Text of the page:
Our world is locked in fear…our church our world even our very selves may at times be eaten up with fear…but the love of Christ can heal even the most fearfully broken heart and soul.  This is why we must seek to see Christ’s face in everyone…even our enemies.  For we have all been created in the image of God…sometimes it takes time for God’s chiseling work to reveal God’s image underneath all that we have masked and plastered on ourselves and each other…But if we search the Christ in me…can greet the Christ in thee…and we can say to each other…”Oh…there you are Jesus!”

Tidiness and Godliness

Yesterday, I shared the story of when I first encountered the term “Cleanliness is next to Godliness.”  While it has a Victorian ring to it, I continued to hear this saying for years afterwards – not just among older people, but even repeated by some of my camp counselors, who in retrospect were likely born in the 1960s!   I never could get over the ridiculousness of such an assertion – especially given the indiscriminate love of Jesus reported in the Bible, and the community breaking way in which the designation “unclean” had been used.  If anything, Jesus – God incarnate – was constantly rubbing up against the unclean.  Furthermore, he had explicitly ridiculed the idea that outer cleanliness was in any way reflective of one’s inner rightness with God.

But if Godliness does not mean “holiness,” but instead “sharing a characteristic with God,” then I recently received some insight into how tidiness, at least, might be next to Godliness.  It began when I tried to find a notebook that contained my notes on the movie “Blood Done Sign My Name.”  I wanted to properly quote something as a launching point for a blog entry.  After more than five minutes of searching, I decided that I would be satisfied with the book, because I might locate the incident in there and see if the quote had been preserved intact in the movie.  But ten minutes went by without me finding that either.  And it occurred to me:  God doesn’t lose track of anything!  God knows right where everything is.  (And God, since you know where my notebook is, I would love to find it soon.  Though I’m sure this insight into my limits and your limitlessness was the more important one to have today.)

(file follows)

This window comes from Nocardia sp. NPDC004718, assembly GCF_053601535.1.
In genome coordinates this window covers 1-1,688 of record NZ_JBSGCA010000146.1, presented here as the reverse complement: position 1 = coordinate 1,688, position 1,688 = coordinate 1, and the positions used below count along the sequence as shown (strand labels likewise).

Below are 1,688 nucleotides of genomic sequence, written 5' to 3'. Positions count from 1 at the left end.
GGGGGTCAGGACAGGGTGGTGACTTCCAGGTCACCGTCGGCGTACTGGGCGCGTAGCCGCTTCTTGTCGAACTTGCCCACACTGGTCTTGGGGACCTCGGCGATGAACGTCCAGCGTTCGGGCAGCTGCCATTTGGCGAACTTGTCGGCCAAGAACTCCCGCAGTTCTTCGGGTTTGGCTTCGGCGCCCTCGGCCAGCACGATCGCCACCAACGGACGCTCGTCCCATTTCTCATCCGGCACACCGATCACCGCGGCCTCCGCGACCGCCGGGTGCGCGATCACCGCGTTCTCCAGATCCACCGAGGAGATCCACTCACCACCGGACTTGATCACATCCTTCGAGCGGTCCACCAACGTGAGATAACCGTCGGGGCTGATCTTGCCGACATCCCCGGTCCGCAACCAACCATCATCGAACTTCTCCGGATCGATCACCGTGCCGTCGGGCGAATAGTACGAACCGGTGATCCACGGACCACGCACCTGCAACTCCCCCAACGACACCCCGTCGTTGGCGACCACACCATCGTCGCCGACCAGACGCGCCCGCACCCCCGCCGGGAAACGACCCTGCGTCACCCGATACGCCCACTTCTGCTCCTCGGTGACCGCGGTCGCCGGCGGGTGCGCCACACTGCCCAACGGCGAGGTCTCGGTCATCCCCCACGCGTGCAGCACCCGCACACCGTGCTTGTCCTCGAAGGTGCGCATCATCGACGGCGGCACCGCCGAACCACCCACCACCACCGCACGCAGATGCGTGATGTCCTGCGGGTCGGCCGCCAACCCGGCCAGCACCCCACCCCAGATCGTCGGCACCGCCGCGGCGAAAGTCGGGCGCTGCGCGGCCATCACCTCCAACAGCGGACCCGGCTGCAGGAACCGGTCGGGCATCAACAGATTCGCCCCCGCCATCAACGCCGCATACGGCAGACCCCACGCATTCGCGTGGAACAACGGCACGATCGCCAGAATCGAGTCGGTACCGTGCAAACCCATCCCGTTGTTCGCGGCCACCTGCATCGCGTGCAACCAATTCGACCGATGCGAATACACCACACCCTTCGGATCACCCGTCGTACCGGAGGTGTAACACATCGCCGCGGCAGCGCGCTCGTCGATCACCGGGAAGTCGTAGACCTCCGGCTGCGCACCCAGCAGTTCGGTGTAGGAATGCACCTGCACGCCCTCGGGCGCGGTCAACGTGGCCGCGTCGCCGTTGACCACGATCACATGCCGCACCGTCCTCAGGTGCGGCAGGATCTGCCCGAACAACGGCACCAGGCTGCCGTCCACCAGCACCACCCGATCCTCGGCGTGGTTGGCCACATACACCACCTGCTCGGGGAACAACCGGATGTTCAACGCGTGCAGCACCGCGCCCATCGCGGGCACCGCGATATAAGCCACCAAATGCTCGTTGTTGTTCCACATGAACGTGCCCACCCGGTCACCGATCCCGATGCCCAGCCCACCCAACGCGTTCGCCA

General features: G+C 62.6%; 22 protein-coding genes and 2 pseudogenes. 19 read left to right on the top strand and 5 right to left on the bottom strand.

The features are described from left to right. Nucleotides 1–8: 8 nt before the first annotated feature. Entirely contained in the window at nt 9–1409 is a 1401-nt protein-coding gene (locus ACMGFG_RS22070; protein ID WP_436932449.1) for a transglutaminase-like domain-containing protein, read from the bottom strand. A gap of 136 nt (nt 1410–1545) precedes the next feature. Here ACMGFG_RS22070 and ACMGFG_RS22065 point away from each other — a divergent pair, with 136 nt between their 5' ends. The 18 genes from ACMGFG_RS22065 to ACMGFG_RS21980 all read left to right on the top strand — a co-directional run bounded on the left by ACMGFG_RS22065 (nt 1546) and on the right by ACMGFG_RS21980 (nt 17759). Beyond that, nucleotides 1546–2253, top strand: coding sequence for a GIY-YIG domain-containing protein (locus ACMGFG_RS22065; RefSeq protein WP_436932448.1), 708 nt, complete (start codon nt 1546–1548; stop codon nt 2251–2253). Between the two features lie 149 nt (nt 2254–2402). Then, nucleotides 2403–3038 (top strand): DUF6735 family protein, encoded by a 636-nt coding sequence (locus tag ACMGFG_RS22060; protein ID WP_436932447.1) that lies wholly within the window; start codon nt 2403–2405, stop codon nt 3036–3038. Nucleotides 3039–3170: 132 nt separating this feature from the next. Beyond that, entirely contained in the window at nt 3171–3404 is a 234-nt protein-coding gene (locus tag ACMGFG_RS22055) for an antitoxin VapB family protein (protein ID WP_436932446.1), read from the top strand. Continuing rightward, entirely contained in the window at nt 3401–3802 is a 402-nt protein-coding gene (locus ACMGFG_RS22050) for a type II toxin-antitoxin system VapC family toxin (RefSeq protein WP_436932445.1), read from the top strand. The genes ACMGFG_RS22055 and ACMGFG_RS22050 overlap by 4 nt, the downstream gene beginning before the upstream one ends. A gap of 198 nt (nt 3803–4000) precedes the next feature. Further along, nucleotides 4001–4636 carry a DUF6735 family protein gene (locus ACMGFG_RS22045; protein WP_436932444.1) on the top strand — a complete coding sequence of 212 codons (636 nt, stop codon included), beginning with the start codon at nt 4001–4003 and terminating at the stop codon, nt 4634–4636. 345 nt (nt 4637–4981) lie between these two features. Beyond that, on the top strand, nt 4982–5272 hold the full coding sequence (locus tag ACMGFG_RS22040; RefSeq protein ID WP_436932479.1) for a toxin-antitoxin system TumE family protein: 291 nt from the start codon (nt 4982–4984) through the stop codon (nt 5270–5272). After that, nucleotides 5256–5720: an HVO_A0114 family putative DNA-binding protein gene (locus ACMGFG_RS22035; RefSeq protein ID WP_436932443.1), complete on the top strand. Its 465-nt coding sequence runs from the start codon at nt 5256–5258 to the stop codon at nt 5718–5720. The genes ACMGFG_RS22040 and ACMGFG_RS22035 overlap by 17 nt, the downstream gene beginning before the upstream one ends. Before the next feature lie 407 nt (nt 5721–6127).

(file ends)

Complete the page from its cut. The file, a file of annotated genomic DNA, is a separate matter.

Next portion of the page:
If I kept a tidier house, I wouldn’t lose track of anything, either.  I would be master of my domain!! Hmm… Maybe it is a good thing I don’t always have “a place for everything, and everything in its place.”  Keeps me humble.  😉